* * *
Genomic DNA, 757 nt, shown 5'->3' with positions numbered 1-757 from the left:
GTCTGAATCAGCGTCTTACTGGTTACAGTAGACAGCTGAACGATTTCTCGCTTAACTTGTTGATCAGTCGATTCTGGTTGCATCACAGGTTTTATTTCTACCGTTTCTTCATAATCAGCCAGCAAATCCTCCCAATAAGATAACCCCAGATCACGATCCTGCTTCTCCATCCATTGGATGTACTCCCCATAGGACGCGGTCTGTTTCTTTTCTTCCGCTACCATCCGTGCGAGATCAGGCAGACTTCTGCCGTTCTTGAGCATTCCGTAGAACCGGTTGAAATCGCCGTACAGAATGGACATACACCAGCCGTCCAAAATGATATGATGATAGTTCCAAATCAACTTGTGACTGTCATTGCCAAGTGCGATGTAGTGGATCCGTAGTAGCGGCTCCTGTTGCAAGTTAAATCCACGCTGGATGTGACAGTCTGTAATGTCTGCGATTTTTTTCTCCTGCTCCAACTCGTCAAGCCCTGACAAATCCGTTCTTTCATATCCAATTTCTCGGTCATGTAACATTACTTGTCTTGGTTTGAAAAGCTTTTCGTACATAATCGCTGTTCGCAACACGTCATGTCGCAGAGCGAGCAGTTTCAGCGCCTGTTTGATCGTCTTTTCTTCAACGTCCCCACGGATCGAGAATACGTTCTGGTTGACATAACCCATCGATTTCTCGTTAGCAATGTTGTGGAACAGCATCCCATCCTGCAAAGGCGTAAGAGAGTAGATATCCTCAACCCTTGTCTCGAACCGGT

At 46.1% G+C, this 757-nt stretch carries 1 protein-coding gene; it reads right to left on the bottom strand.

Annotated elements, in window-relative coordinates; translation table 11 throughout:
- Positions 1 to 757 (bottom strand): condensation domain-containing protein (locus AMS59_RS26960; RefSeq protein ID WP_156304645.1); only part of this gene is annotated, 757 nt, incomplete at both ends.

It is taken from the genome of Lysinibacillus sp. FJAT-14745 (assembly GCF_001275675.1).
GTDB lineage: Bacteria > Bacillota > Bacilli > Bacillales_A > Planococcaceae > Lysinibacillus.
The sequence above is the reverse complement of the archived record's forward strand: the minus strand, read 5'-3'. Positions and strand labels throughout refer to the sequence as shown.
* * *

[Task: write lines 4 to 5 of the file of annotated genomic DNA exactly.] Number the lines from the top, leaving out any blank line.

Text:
Annotated elements, in window-relative coordinates; translation table 11 throughout:
- Positions 1 to 757 (bottom strand): condensation domain-containing protein (locus AMS59_RS26960; RefSeq protein ID WP_156304645.1); only part of this gene is annotated, 757 nt, incomplete at both ends.